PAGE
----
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NACCIMA to Sustain Trade Collaboration with Customs, other Government Agencies

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The national president of the Nigerian Association Chambers of Commerce, Industry, Mines and Agriculture (NACCIMA), Dele Kelvin Oye has said deviation from globally-acclaimed and acceptable standards in the issuance of certificates of origin for goods being traded internationally portends great danger for Nigerian businesses and nation’s economy.
He noted that such a move could deprive the country its ability to compete and attract foreign direct investments.
Oye, who spoke during a courtesy call on the Acting Comptroller General of Nigeria Customs Service, Mr. Bashir Adewale Adeniyi, said the chamber will sustain collaboration with Customs and other government agencies and parastatals to facilitate trade and boost economic growth.

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The NACCIMA boss also called for the establishment of a formal NACCIMA-CUSTOMS forum for public-private sector engagement as well as a Customs-NACCIMA Committee to re-examine the customs appeal procedures in Nigeria pursuant to Chapter 10 of the Revised Kyoto Convention.
Oye said: “I would like to commend the Customs Service for their commendable efforts in promoting trade and economic growth, while ensuring compliance with all relevant laws and regulations. I appreciate their continuous refinement and improvement to meet the needs of the global trade landscape.”
“Our primary objective is to promote a favourable business environment that encourages entrepreneurship, innovation, and job creation.
We also present our members’ interests and views to the government and policymakers to influence economic policies that benefit Nigerian businesses.”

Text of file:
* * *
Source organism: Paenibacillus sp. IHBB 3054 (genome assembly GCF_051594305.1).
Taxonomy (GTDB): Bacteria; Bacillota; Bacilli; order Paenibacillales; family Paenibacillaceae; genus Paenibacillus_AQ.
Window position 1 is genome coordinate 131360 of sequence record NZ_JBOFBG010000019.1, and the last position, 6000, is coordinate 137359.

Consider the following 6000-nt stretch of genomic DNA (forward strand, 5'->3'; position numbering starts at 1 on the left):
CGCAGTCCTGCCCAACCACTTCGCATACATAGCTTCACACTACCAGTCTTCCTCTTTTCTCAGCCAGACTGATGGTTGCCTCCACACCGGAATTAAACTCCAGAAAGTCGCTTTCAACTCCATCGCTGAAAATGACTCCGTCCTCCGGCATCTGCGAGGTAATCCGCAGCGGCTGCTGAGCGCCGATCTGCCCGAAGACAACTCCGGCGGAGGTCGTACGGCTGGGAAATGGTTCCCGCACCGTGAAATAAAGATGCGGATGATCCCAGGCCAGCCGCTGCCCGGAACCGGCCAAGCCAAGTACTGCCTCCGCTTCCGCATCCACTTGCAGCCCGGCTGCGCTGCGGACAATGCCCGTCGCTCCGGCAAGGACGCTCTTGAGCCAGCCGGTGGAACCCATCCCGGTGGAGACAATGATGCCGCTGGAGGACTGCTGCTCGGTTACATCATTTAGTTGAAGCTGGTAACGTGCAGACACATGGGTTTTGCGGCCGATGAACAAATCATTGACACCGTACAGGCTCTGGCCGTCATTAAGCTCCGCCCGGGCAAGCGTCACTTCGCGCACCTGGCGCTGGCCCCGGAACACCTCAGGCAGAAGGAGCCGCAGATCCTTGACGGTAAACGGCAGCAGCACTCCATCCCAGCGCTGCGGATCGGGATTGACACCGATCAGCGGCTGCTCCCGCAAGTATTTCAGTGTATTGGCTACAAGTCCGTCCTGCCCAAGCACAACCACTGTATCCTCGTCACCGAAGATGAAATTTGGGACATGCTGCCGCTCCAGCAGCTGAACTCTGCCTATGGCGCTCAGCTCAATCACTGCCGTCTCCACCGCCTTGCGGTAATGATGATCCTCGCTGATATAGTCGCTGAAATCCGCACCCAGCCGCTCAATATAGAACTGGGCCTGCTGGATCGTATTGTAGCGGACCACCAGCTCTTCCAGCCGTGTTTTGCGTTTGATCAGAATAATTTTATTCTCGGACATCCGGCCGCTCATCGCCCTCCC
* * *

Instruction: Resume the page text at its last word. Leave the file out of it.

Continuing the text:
Oye added that, “however, such deviation from globally-acclaimed and acceptable standards make certificates issued under such policies unacceptable, depriving Nigeria of the ability to compete and attract foreign direct investment.
“It also places Nigerian businesses at the risk of our goods being rejected, as our colleagues (fellow Chambers of Commerce) in the destination countries may not accord such locally issued certificates recognition, as they were not issued in accordance with globally-recognised and acceptable practices.”
In conclusion, he said, collaboration between different sectors is essential to ensure economic recovery after these difficult times and challenges to businesses and the people.
The Customs Service, he said, plays an integral part in this recovery, and under Mr. Adeniyi’s leadership, “we are confident that the Customs Service will continue to be an essential part of the growth of our economy. We look forward to further collaboration between NACCIMA and the Customs Service to create a prosperous future for all.”

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